Firing an employee as an act of retaliation violates federal employment laws. The U.S. Equal Employment Opportunity Commission’s website notes that employees may submit complaints without fear of punishment. If you complain about discrimination, your employer cannot fire you for doing so.
Retaliatory actions may also include spreading rumors or allowing a hostile workplace to develop. If your schedule or work duties changed after your complaint, your supervisor may have made the change hoping that you quit to avoid firing you.
Why may an employer want me to quit my job?
A retaliatory termination related to your complaint may result in your filing a legal action against the company for damages. As noted by Business.com, a jury may order your employer to pay you for lost wages, benefits and your emotional distress. If you quit, however, a company may have a way to defend itself against a claim of misconduct.
As noted by the U.S. Department of Labor, a worker’s resignation may result from a company making an employee’s work conditions intolerable or allowing a hostile environment to exist. The U.S. DOL refers to this as a “constructive discharge,” and it may require greater effort to prove your claim.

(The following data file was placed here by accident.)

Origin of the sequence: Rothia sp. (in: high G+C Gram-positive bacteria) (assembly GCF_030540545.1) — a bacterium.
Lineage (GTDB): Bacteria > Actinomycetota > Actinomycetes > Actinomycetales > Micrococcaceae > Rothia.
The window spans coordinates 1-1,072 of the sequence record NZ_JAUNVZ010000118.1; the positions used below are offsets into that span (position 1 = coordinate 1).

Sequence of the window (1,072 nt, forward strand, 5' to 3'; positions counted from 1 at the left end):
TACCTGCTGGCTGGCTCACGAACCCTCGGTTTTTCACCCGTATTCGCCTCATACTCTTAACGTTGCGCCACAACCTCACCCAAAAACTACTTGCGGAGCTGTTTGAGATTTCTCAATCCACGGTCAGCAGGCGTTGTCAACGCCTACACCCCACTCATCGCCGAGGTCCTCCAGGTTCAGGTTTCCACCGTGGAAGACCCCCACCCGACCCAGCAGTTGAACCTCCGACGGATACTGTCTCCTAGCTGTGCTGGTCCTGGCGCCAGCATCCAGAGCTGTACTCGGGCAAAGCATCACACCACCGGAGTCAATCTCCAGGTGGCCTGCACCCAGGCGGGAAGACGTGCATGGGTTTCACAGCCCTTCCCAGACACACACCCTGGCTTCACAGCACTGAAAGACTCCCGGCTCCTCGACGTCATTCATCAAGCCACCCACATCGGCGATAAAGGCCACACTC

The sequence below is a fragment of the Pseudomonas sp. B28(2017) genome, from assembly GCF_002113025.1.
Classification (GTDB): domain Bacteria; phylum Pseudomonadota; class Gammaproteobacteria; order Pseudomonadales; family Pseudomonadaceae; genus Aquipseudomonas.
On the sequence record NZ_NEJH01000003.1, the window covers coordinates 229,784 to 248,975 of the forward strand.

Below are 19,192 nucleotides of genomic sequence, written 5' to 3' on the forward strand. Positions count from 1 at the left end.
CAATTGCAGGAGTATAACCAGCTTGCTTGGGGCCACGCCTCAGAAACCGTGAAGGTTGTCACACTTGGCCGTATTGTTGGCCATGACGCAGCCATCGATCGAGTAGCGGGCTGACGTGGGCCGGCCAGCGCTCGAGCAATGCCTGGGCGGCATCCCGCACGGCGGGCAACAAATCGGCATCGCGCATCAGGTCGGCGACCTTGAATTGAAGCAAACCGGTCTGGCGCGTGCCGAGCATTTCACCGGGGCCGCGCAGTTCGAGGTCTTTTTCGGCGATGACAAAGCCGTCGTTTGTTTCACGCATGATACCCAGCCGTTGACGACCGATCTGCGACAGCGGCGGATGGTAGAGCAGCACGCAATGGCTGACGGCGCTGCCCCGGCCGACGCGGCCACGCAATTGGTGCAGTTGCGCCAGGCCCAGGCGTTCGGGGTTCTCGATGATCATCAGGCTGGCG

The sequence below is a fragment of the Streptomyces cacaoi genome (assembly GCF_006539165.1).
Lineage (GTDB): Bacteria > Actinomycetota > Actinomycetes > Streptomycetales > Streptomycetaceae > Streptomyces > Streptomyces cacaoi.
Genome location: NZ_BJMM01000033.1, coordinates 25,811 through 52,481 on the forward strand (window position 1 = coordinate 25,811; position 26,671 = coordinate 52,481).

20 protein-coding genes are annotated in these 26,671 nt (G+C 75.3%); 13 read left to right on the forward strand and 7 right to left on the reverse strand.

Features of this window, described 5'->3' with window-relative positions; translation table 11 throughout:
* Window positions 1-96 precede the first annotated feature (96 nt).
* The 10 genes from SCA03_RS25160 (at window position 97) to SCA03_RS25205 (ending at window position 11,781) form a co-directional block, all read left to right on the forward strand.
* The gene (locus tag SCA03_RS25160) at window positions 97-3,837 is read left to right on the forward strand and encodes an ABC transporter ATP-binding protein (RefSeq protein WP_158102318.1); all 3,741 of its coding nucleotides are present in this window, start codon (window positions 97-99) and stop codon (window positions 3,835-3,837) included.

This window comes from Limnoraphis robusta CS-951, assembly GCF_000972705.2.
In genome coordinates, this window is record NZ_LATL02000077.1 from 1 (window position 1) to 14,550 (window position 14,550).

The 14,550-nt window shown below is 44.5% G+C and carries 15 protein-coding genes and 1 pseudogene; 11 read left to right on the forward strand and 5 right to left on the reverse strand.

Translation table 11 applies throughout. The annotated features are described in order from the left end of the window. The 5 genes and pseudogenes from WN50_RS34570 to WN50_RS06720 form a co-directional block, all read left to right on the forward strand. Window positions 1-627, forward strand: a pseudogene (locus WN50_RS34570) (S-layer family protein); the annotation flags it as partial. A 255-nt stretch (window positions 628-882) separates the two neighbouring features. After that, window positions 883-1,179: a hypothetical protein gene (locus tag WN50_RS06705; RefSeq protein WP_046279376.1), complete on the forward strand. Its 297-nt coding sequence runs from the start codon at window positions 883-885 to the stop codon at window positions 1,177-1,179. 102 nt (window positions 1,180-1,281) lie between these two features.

Could an employer allow a hostile environment to exist?
By reporting a misdeed, a supervisor or manager must address the issue and correct it. When the problems continue or become worse, your employer creates a hostile work environment. An employer cannot allow a hostile environment to continue or cause you to quit.
The law protects you when you report wrongful conduct at your workplace. If you blow the whistle on discrimination, your employer cannot act against you or encourage coworkers to mistreat you. You have a right to file legal action if your employer wrongfully terminates you or if workplace conditions force you to resign.